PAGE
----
I’ve found some sources that say Julius and Ethel Rosenberg were the only civilians ever executed for treason in the US. Other sources say they were the first civilians, implying there have been other since.
It does appear from Xema’s list, though, that the Rosenbergs were the first and, to date, only people convicted of treason under civilian federal law. John Brown and his supporters were tried for treason against a state, and the others were tried by military tribunals.
Well, they were executed publicly. Meaning they had a trial and lots of publicity.
But how many people are executed by the “Black Ops” part of any government? Not just the U.S. gov. But any modern gov. Seems to me lots of murders take place by most any govt that wants to make someone disappear because they are too embarassing to allow to live and the publicity surrounding a trial would be even more embarassing. It’s easier and quieter just to make them disappear.
Hollywood would have us believe this is a very common practice.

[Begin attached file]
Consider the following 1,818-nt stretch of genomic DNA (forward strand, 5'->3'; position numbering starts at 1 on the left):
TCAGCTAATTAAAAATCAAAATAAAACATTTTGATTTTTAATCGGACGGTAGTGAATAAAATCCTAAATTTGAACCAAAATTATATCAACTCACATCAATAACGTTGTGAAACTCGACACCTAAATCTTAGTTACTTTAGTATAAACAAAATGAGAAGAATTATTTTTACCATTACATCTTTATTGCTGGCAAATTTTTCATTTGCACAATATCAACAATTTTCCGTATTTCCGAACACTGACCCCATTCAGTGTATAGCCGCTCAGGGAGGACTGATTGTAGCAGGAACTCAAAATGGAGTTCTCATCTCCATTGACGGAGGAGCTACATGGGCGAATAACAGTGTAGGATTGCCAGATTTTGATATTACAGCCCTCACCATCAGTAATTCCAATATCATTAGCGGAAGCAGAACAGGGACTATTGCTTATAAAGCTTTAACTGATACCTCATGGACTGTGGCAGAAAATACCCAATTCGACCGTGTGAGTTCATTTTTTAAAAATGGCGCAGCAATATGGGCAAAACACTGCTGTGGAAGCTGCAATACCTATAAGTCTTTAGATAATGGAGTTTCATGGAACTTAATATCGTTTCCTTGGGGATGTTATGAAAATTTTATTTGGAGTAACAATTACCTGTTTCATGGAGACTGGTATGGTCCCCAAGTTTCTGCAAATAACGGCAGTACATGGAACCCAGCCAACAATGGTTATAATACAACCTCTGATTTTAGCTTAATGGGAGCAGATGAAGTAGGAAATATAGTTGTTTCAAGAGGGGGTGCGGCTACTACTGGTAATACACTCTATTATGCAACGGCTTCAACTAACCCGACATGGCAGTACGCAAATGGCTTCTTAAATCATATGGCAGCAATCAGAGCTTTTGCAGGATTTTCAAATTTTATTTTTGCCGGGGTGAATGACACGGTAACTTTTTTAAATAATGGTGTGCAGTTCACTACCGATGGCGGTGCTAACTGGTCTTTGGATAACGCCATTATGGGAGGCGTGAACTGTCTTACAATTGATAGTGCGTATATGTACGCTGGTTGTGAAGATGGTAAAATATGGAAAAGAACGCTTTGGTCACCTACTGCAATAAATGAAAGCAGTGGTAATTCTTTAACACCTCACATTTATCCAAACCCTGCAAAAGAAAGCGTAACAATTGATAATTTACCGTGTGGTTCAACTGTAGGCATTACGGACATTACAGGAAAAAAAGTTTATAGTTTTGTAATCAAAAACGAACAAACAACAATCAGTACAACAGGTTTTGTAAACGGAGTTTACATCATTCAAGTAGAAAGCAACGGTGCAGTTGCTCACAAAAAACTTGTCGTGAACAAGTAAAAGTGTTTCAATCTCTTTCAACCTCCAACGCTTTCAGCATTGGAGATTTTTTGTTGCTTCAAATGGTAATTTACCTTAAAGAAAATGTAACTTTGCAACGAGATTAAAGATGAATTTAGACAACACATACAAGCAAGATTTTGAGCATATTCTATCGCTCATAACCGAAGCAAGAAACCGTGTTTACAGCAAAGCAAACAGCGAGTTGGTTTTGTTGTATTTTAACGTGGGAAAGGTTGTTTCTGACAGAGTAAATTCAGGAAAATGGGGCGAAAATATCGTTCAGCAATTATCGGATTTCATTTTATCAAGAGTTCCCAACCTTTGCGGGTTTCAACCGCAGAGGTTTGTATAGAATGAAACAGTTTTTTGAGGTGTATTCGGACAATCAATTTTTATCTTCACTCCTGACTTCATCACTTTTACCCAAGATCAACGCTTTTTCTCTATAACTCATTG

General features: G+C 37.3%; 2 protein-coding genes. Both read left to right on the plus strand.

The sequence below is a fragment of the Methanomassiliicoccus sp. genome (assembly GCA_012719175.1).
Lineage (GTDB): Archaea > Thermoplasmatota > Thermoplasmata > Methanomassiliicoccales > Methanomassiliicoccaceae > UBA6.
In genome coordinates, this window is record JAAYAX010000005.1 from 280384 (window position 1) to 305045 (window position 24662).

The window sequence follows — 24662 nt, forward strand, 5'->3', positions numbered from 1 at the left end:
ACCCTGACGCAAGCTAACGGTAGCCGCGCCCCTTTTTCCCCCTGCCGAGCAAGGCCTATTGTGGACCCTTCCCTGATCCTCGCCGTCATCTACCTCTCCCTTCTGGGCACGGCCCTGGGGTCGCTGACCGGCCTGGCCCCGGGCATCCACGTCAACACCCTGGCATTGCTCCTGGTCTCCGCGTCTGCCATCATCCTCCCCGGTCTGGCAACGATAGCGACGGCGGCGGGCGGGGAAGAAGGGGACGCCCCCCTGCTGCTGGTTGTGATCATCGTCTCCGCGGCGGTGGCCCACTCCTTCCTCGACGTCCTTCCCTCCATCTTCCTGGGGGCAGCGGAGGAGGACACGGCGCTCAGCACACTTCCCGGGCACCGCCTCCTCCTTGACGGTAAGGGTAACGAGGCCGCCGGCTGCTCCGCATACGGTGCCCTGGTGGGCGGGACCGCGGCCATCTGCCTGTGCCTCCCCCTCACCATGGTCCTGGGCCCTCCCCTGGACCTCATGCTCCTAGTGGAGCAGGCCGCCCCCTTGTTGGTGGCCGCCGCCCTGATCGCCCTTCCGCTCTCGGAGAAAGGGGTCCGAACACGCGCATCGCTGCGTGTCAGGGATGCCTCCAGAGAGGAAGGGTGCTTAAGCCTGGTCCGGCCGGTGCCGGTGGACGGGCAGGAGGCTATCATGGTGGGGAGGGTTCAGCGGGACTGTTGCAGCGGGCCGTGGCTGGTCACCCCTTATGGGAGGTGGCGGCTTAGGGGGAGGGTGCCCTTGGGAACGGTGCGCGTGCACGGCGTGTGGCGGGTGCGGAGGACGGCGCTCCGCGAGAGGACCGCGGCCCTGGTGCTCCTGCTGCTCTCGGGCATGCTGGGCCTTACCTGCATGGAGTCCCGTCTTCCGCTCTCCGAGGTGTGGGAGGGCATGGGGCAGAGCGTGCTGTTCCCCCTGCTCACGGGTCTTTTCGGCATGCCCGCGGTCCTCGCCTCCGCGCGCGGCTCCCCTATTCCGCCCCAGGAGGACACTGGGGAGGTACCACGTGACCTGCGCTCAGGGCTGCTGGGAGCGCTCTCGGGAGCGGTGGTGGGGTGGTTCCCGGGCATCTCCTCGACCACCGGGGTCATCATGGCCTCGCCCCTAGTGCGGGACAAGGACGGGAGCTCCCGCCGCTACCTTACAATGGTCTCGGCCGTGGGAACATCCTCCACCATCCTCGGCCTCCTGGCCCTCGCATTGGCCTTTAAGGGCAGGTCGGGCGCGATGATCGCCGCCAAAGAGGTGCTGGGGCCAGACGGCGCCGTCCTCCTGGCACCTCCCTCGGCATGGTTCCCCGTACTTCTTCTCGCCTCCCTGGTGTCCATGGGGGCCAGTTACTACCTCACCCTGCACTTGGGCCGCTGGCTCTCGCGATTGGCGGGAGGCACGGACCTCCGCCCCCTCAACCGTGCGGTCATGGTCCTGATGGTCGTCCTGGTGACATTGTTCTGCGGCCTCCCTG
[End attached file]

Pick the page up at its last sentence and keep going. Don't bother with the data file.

So, when you ask how many civilians were executed for treason, do you include secret executions? Or just public ones?
And if you do include secret ones, how many of those do you think really do take place?
If I was the head of a modern government, I would have all the requisite manpower, expertise and equipment to make people disappear and not get caught.
After all, an individual only has a very limited amount of resources and experience to make this sort of thing happen. But if it’s true that most governments do secret executions, they’ve been doing them for many years and have a wealth of experience how to do them and not get caught.
Personally, I have no idea if this actually happens like Hollywood would have us believe. But I’d sure like to know if anyone here has any opinions that are based on anything more than just guesses.
It’s quite a stretch to say that a hypothetical secret murder represents an execution for treason. In a country with a functioning legal system, you aren’t guilty of treason until prosecuted and convicted by a court.
For an analogy, suppose a drunk driver killed Fred’s daughter, so Fred kills the drunk driver. Is that driver now counted among those who were “executed for murder”?
ETA: Posted before seeing samclem’s post.